Sometimes blessings come in unexpected ways. As Thanksgiving draws close, use some of the small annoyances in your life to remind you how lucky you really are.

1. Low Cell Phone Battery
“Man, why didn’t I plug my iPhone in last night?” If you can’t go anywhere without your smart phone, it’s likely you’re often in search of an outlet. When you’re on the verge of losing battery life, take a moment to think of all the things technology can do for you and all the conveniences that can now fit right into your pocket. Ten years ago, you would have a dozen or more gadgets that have now all been replaced with one piece of technology. Next time you lament the seemingly limited battery life on your smart phone, remember how far technology has come.

2. Not Enough Hot Water for the Shower
Did your wife and kids use up all the hot water this morning, leaving none for you? Of course this can be an annoying way to start the day, but this inconvenience can be a reminder of all of the wonderful things that enable you to have access to a luxury like this: indoor plumbing, easy access to a clean source of water, and a myriad of soaps, shampoos, conditioners and exfoliants to make you look and smell presentable are all blessings that make each moment of our lives better. In a world where 780 million people lack access to clean water, a ten minute hot shower is a privilege many do not receive.

3. Stiff Joints in the Morning
Did you wake up this morning with a sore shoulder or a stiff back? Sometimes a bit of discomfort helps remind us that we are alive. The subtle complaints from our bones are the body’s way of telling us to remedy a situation.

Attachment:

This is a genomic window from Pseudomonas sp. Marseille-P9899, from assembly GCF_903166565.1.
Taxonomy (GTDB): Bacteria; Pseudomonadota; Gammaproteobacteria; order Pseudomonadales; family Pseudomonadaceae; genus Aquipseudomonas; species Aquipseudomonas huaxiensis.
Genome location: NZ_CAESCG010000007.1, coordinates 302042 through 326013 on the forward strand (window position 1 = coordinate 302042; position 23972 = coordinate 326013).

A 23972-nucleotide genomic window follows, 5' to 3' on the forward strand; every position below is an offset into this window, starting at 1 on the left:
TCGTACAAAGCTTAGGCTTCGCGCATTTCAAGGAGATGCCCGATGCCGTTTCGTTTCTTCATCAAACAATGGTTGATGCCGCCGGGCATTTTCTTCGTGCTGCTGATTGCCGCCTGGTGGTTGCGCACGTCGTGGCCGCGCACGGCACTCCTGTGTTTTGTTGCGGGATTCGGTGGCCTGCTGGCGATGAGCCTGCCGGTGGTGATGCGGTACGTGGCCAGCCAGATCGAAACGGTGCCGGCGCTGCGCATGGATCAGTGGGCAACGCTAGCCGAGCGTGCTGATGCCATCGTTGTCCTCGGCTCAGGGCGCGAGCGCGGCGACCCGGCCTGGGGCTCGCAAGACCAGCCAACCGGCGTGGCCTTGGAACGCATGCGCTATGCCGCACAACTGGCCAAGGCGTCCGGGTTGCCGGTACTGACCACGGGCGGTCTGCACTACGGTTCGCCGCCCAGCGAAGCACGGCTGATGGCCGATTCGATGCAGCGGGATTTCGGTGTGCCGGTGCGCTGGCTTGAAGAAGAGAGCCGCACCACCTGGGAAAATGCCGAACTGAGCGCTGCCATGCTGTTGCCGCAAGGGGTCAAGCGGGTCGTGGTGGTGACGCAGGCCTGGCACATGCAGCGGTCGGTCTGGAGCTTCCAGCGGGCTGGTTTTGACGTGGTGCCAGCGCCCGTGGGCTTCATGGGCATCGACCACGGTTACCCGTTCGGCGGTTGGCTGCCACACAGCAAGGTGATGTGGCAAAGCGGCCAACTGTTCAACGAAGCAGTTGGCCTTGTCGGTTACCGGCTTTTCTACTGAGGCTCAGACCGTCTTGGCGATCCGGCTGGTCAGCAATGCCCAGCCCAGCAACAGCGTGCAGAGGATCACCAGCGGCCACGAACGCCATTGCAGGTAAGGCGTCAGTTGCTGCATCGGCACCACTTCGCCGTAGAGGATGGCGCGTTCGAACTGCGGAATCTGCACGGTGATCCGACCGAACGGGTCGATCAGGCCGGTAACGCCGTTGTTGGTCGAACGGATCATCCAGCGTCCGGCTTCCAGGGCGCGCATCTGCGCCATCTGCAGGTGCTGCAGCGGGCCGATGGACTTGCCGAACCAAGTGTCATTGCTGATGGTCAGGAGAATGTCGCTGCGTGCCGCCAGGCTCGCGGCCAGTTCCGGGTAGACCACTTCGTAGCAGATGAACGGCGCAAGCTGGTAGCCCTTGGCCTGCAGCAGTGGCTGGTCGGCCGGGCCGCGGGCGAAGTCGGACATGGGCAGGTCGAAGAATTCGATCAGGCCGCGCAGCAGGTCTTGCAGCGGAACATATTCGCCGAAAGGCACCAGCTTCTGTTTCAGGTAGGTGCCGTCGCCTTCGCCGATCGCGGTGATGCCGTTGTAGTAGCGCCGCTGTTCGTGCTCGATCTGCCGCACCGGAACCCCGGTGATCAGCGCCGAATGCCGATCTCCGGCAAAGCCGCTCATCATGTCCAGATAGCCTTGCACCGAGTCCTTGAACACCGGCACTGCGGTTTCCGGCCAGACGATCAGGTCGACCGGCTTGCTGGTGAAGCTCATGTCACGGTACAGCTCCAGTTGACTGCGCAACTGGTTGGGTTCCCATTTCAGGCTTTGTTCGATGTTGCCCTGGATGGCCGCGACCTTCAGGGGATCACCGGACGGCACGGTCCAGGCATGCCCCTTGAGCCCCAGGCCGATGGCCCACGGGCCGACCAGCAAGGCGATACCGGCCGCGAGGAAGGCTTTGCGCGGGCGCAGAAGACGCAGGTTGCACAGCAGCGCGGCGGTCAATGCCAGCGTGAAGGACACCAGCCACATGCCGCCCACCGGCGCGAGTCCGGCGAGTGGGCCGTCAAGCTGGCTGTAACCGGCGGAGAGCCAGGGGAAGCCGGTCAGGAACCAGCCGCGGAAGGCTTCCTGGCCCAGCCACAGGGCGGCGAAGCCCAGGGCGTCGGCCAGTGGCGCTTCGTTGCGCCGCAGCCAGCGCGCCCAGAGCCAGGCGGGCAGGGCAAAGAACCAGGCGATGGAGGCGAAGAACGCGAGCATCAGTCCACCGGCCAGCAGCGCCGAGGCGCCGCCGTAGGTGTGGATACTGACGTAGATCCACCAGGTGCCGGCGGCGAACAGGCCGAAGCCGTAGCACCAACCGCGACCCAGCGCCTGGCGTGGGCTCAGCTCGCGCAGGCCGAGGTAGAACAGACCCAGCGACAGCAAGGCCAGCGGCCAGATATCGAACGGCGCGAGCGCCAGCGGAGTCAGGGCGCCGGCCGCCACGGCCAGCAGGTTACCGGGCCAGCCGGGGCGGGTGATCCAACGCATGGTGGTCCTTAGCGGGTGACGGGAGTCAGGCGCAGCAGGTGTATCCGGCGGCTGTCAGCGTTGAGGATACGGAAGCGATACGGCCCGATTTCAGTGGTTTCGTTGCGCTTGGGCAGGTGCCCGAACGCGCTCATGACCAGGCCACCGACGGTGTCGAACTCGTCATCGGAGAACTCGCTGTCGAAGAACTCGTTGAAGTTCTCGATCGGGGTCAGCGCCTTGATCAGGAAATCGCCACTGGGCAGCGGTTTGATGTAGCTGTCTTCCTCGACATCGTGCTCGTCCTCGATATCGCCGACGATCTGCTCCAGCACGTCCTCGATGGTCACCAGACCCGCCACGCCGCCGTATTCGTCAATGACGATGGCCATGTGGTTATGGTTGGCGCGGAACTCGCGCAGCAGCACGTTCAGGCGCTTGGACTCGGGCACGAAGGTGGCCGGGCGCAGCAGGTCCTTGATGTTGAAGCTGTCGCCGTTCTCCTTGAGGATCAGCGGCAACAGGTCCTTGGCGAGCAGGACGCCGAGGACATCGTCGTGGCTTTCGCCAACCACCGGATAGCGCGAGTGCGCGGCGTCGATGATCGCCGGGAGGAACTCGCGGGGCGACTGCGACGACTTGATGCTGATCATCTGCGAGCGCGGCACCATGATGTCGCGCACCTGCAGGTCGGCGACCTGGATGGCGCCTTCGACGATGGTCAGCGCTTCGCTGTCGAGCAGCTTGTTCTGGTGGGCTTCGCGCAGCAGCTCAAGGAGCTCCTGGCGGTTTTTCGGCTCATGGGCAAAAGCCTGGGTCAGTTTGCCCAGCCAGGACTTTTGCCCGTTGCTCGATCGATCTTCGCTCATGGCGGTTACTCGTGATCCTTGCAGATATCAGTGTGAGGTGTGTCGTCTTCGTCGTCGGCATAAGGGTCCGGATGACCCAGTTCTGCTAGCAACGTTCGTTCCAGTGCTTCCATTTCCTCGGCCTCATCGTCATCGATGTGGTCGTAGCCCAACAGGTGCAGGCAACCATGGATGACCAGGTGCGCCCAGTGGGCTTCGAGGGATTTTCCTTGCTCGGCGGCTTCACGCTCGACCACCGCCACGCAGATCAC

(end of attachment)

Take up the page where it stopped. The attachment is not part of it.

Instead of popping a pill to numb the pain, or learning to live with the discomfort, take the minor ache as a clue to listen to your body and do something to change it. The same can be said for indigestion, constipation and skin rashes – these aren’t problems to be masked or thought of as an inevitable part of life, they are instead clues to the inside of our body telling us to make a change. Be thankful for these small warning signs that present themselves far sooner than large health catastrophes.

4. Your Annoying Coworker or Neighbor

If we were always surrounded by people we liked or people who agreed with us, we probably would not have many opportunities to become better people. Conflict helps us to learn about ourselves as well as to learn about others… and if we handle it in the right way, we can become better people as a result.

Is a coworker’s constant habit of interruption an annoyance to you? Use it as an opportunity to reflect on why it may bug you so much. Thinking about the root of the issue can help us shed light on the beliefs we hold and the judgments we make on others – sometimes the habits we dislike in another may be the traits we most dislike about ourselves. Use these small thorns in your side as an opportunity for reflection to learn more about yourself and the people around you.

5. Your Long Commute
Those long car or bus rides to and from work can seem endless. Bumper-to-bumper traffic is never fun and someone else’s fender bender can ruin everyone’s ride home. But you don’t have to look at a long commute as a downer. Uninterrupted time with your own thoughts can be a blessing. When your mind is not consumed with what’s on your computer screen, your TV screen or messages popping up on your phone, you can decompress. Give yourself specific activities to do on your drive home to pass the time and also get in touch with yourself – instead of the usual mindless chatter than runs through all our brains. Practice deep breathing, make lists of your favorite meals or dream vacations. Think about how you would really like to spend your time if money and other responsibilities were not a concern.

Allowing yourself time to dedicate to creative thinking and getting in touch with yourself helps you unwind from a long day and quiets the monkey chatter in your brain. Thinking creatively, even by making up stories or daydreaming, helps form connections in the brain, offers stress relief and engages parts of our brains we don’t use when we are consuming content from TV, computers, phones and books. Take the opportunity of uninterrupted time with yourself to put your brain to good use!